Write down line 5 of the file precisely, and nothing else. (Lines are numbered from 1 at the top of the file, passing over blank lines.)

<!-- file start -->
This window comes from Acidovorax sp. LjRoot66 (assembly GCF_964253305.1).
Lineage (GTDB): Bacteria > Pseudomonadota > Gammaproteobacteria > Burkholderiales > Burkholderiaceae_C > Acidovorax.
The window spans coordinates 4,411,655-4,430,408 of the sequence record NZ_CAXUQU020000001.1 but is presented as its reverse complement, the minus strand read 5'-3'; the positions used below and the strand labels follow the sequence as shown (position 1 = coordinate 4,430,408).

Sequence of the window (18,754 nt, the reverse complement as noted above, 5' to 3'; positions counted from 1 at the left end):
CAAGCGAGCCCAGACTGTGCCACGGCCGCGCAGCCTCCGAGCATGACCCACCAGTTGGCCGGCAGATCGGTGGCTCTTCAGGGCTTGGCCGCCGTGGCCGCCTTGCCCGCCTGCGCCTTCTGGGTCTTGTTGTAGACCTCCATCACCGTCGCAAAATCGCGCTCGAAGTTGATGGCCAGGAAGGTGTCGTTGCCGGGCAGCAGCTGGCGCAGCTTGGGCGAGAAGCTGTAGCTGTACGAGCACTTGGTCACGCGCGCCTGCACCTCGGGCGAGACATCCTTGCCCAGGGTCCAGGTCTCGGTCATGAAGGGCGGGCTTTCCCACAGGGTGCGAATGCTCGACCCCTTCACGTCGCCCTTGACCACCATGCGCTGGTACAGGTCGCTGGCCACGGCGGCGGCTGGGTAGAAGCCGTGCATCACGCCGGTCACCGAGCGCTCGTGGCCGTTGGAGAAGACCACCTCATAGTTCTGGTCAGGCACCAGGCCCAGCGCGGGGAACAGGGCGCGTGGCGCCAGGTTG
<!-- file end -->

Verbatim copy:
CAAGCGAGCCCAGACTGTGCCACGGCCGCGCAGCCTCCGAGCATGACCCACCAGTTGGCCGGCAGATCGGTGGCTCTTCAGGGCTTGGCCGCCGTGGCCGCCTTGCCCGCCTGCGCCTTCTGGGTCTTGTTGTAGACCTCCATCACCGTCGCAAAATCGCGCTCGAAGTTGATGGCCAGGAAGGTGTCGTTGCCGGGCAGCAGCTGGCGCAGCTTGGGCGAGAAGCTGTAGCTGTACGAGCACTTGGTCACGCGCGCCTGCACCTCGGGCGAGACATCCTTGCCCAGGGTCCAGGTCTCGGTCATGAAGGGCGGGCTTTCCCACAGGGTGCGAATGCTCGACCCCTTCACGTCGCCCTTGACCACCATGCGCTGGTACAGGTCGCTGGCCACGGCGGCGGCTGGGTAGAAGCCGTGCATCACGCCGGTCACCGAGCGCTCGTGGCCGTTGGAGAAGACCACCTCATAGTTCTGGTCAGGCACCAGGCCCAGCGCGGGGAACAGGGCGCGTGGCGCCAGGTTG